When you are applying for a show, you will need to take every advantage possible. Most of the shows select less than 1% of all people who apply making the shows far more selective than a job or even an Ivy League education as getting into Harvard has a 6% acceptance rate. I hope this puts it in perspective as making a show like Survivor, The Bachelor or Biggest Loser can be FAR more selective than being accepted to Harvard.
Follow the Guidelines
Each show has its own rules and requirements. This can include sending photos or videos with the application. It may include certain age or geographic restrictions. Before you invest a lot of time building your submission or travelling to a casting call, you want to ensure you meet all the requirements.
Apply Once Per Season
The vast majority of shows will only allow you to apply once per each season. You need to pick the format that works best for you to utilize your assets to their best. Some of the shows will kick you out of the pipeline if you go through multiple methods. You don’t want the casting director to think you are being a nuisance or someone they don’t want to work with.
Know the Show
When you are applying for a show that has been on the air before, then either read some wikipedia articles on the show or even better catch up on a few of the episodes from a previous season. You don’t necessarily want to come across as a die hard fan, but having an idea of what you’re signing up for is going to give the producers more confidence you’ll be up for what’s required. Some shows like Biggest Loser and Survivor have a history of putting some of the hard core fans on the show. If you do fit in this category then own it.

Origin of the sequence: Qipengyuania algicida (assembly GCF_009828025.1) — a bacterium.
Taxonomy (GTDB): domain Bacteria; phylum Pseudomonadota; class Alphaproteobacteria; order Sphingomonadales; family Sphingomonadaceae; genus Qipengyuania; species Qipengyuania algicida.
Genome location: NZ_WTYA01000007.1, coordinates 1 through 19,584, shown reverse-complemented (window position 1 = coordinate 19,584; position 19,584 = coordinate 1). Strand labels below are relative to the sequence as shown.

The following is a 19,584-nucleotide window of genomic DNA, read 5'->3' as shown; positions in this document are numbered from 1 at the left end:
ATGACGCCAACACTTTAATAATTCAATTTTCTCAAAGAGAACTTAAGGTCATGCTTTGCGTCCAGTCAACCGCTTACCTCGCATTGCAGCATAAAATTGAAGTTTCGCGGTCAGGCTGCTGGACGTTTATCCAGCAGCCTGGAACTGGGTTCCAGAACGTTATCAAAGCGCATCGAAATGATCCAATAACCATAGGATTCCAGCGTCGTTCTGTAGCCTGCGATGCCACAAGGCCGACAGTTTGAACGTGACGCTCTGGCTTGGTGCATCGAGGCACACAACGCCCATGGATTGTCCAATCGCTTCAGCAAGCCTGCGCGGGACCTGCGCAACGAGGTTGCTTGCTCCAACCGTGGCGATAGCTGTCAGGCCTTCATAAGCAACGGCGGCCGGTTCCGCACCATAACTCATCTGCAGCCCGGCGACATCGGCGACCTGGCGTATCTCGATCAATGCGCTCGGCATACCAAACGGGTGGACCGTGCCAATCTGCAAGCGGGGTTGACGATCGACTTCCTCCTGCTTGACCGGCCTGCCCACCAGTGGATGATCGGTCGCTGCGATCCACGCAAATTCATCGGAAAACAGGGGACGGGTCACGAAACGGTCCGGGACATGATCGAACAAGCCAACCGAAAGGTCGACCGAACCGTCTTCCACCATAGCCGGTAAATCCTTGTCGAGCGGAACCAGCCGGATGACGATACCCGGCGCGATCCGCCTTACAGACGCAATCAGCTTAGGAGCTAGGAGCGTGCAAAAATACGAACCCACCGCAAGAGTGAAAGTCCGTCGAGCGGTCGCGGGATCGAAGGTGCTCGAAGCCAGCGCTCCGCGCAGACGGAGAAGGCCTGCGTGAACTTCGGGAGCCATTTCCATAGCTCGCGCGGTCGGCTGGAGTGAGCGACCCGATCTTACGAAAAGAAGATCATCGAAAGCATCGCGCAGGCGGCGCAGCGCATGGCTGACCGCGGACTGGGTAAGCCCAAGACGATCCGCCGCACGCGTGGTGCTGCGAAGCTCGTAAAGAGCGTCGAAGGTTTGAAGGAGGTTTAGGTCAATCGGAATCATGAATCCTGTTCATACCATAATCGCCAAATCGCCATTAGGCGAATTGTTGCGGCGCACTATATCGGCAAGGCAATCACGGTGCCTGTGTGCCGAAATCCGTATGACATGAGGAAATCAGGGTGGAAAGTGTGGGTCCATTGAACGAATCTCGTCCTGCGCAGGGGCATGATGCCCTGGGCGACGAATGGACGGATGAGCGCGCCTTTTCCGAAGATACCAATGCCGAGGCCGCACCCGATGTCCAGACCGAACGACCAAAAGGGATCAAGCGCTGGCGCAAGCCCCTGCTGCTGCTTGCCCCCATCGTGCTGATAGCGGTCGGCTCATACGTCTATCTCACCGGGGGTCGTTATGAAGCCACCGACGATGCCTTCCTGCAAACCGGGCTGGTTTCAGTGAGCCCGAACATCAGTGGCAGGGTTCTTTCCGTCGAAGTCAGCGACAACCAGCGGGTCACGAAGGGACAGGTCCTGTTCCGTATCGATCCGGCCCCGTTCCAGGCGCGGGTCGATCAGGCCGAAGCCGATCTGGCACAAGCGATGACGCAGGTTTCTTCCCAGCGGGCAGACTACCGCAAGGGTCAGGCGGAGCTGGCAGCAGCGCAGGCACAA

Plan to be on the Show
The vast majority of the reality shows will require contestants to leave their normal life for weeks to months. You need to get things in place to be able to leave and focus all your energies on the show. Most shows also don’t allow you to communicate freely with your friends and family back home so you need to get things set. Additionally, most contestants on the show won’t win a life changing amount of money so they will need to have a job when it’s over. Larger companies will often offer a sabbatical. Smaller companies may be willing to hold your position for several weeks for the possible marketing boost of having someone from a reality show on their boost.